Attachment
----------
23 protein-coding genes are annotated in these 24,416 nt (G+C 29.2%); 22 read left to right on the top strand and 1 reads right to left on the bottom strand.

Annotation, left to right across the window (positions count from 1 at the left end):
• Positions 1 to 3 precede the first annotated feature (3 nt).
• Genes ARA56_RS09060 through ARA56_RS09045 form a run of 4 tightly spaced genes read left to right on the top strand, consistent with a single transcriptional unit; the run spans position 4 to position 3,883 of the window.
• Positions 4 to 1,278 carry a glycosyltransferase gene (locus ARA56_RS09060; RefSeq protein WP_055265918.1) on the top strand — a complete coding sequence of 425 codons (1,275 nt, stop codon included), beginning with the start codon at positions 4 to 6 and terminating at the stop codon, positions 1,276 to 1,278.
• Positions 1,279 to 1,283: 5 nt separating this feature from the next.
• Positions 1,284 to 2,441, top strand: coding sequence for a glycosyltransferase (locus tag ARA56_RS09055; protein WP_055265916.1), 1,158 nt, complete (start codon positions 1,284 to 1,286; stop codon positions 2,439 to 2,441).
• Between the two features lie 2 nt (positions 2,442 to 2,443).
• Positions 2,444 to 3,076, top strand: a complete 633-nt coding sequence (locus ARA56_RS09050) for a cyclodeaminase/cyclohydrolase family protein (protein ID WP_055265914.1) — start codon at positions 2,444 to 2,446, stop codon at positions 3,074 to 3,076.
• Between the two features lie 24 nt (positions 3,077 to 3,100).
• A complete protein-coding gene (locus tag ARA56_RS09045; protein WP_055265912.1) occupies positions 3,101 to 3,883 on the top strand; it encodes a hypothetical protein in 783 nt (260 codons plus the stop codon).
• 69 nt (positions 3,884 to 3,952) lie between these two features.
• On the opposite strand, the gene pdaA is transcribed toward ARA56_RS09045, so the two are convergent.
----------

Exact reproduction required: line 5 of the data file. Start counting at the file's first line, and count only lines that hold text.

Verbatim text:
• Positions 4 to 1,278 carry a glycosyltransferase gene (locus ARA56_RS09060; RefSeq protein WP_055265918.1) on the top strand — a complete coding sequence of 425 codons (1,275 nt, stop codon included), beginning with the start codon at positions 4 to 6 and terminating at the stop codon, positions 1,276 to 1,278.